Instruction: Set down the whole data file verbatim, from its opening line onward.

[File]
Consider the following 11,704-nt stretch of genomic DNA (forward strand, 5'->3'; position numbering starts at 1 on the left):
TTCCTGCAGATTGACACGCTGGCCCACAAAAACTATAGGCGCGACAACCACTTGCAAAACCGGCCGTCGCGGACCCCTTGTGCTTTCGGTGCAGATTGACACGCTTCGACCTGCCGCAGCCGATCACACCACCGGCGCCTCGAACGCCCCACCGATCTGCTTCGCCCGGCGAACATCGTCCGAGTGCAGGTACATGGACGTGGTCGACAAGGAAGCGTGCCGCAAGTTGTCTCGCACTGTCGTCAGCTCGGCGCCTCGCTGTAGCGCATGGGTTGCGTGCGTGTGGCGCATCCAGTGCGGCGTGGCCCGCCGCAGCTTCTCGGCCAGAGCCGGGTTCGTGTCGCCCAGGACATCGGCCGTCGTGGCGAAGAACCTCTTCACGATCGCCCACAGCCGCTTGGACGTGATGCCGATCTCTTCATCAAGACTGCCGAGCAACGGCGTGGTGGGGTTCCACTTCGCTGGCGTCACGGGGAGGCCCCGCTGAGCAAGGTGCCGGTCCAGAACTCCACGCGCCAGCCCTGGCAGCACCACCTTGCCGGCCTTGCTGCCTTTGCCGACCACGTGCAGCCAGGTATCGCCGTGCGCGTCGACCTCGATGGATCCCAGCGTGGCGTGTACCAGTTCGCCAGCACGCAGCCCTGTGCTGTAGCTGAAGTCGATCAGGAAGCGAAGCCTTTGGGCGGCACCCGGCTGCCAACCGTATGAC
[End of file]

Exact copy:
Consider the following 11,704-nt stretch of genomic DNA (forward strand, 5'->3'; position numbering starts at 1 on the left):
TTCCTGCAGATTGACACGCTGGCCCACAAAAACTATAGGCGCGACAACCACTTGCAAAACCGGCCGTCGCGGACCCCTTGTGCTTTCGGTGCAGATTGACACGCTTCGACCTGCCGCAGCCGATCACACCACCGGCGCCTCGAACGCCCCACCGATCTGCTTCGCCCGGCGAACATCGTCCGAGTGCAGGTACATGGACGTGGTCGACAAGGAAGCGTGCCGCAAGTTGTCTCGCACTGTCGTCAGCTCGGCGCCTCGCTGTAGCGCATGGGTTGCGTGCGTGTGGCGCATCCAGTGCGGCGTGGCCCGCCGCAGCTTCTCGGCCAGAGCCGGGTTCGTGTCGCCCAGGACATCGGCCGTCGTGGCGAAGAACCTCTTCACGATCGCCCACAGCCGCTTGGACGTGATGCCGATCTCTTCATCAAGACTGCCGAGCAACGGCGTGGTGGGGTTCCACTTCGCTGGCGTCACGGGGAGGCCCCGCTGAGCAAGGTGCCGGTCCAGAACTCCACGCGCCAGCCCTGGCAGCACCACCTTGCCGGCCTTGCTGCCTTTGCCGACCACGTGCAGCCAGGTATCGCCGTGCGCGTCGACCTCGATGGATCCCAGCGTGGCGTGTACCAGTTCGCCAGCACGCAGCCCTGTGCTGTAGCTGAAGTCGATCAGGAAGCGAAGCCTTTGGGCGGCACCCGGCTGCCAACCGTATGAC